For someone who HATES germs and carries two hand sanitizers around at all times, my home cleaning habits are not quite as predictable.
I don’t make my bed every day. In fact, I make it almost never. I clean my room whenever it suddenly hurts my soul to walk inside of it, which could be at any moment, and at any degree of messiness. Last week, I managed to wait a few days until about 33% of my floor was visible to cave. But today, I walked in at 9:30 PM super exhausted and almost lost it, even though my room wasn’t really that bad… There was a tiny stack of clean laundry that needed to be put away, a few shirts lying around that were rejects from this morning, an opened package from Amazon on my bed, and an empty coffee cup/bag of trail mix next to my stand from when I tried to stay awake while practicing at 4 PM. I would call this a pretty standard Sarah mess. But it all just REALLY NEEDED to go, and it needed to go RIGHT AWAY.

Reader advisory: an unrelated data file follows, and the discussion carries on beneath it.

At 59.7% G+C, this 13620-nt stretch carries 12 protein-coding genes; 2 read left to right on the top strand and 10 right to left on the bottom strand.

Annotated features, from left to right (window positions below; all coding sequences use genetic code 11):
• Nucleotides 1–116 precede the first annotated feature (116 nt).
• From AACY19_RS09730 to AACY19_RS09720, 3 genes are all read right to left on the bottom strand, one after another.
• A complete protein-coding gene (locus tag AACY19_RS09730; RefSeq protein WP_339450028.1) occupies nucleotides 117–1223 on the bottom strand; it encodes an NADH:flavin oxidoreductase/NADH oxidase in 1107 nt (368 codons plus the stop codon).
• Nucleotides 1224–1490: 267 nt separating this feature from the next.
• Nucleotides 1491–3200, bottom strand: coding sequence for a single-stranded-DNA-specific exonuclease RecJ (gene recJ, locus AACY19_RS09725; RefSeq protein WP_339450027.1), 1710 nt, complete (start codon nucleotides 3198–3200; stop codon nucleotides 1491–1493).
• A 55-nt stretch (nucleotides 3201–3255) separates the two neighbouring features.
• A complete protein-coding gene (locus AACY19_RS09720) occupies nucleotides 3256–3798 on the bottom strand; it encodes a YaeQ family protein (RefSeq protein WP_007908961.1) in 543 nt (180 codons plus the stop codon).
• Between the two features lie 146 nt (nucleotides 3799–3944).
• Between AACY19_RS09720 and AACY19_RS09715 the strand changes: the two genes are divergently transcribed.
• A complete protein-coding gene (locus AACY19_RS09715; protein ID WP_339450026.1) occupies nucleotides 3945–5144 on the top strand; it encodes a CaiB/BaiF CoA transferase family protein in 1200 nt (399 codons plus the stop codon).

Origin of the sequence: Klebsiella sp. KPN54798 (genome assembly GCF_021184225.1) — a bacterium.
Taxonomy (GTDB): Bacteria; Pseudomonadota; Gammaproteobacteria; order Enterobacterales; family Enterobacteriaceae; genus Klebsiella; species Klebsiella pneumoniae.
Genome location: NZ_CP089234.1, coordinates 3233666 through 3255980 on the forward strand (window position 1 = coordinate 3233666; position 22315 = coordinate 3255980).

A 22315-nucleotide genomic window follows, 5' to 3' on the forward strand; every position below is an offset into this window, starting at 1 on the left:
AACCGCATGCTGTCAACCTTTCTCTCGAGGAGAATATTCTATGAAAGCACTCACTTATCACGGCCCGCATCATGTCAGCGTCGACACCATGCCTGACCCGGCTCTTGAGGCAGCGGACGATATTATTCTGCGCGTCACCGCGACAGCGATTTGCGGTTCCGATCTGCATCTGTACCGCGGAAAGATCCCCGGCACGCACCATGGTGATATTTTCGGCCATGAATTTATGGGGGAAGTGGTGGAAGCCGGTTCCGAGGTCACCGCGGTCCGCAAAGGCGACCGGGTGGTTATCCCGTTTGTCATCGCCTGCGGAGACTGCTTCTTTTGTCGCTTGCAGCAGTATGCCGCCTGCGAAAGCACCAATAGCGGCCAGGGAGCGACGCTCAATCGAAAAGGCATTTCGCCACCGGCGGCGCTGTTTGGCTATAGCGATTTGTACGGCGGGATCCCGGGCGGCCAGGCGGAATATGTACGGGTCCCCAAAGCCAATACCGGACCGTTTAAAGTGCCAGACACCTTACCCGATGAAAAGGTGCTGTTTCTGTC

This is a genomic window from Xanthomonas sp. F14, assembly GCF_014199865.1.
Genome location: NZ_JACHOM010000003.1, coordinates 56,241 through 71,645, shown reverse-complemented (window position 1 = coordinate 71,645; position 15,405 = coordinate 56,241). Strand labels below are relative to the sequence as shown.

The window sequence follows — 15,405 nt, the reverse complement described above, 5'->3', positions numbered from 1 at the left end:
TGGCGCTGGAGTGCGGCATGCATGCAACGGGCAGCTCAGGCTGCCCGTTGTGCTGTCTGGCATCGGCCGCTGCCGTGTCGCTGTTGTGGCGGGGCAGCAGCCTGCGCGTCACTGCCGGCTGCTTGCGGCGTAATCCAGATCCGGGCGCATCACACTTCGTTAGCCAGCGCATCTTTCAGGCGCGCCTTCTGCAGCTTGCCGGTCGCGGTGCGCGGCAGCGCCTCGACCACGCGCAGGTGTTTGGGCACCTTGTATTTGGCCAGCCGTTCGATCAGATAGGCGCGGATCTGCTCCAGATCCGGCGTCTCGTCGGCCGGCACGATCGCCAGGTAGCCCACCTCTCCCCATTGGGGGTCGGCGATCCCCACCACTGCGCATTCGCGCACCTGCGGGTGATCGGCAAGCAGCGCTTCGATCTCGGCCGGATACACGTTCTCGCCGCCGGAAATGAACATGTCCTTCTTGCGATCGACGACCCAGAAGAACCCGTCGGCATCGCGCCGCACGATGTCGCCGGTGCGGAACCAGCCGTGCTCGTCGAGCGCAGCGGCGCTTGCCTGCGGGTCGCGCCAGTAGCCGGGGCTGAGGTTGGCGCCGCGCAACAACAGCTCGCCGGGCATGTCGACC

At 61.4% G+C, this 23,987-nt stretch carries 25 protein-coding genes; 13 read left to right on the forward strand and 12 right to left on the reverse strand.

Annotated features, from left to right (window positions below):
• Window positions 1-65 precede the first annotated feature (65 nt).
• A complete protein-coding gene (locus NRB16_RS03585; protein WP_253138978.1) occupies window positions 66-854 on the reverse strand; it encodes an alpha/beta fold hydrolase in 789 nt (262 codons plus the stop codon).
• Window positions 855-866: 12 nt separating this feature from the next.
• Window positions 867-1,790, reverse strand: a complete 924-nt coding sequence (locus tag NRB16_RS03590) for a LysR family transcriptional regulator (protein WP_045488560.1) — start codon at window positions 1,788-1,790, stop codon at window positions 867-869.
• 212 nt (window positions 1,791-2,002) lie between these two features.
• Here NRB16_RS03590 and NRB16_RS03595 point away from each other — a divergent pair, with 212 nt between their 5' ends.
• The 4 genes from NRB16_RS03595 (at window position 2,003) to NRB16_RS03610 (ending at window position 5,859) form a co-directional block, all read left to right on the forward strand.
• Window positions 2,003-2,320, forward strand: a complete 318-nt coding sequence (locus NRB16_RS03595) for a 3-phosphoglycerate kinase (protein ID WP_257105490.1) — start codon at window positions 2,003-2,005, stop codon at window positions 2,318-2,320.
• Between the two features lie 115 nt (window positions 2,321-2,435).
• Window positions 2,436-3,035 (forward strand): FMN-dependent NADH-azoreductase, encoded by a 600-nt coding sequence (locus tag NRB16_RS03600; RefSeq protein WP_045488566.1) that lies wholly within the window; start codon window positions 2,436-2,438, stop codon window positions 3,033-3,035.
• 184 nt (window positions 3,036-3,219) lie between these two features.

I’m back! It feels so nice to return to posting after several weeks of “hiatus” and a few days of remodeling the site. Although I’ve stayed up-to-date on social media, I know I’ve been completely neglecting my blog, and that makes me sad. Especially since I keep excitedly hashtagging “#ontheblog soon” on Instagram, and then not actually following through. Isn’t that abysmal? Maybe you’ll forgive me, since preparing for graduate auditions, practicing for my senior recital, and attempting to play violin in general have taken up all of my time over the past few months. Which is weird, since I still can’t play violin. I’ll keep trying though, and maybe one day I’ll understand how this thing I’ve been doing for 17 years actually works. Maybe. I did start a practice journal, which for the past…. three days (haha) has proven itself to be pretty efficient so far. Planning out my weekly/daily practice goals and logging my progress has already helped me to approach my music from a fresh angle. Yesterday didn’t go as well, but I kind of sealed my fate when I attempted to practice solo rep after playing orchestra music for five hours. (Stupid…)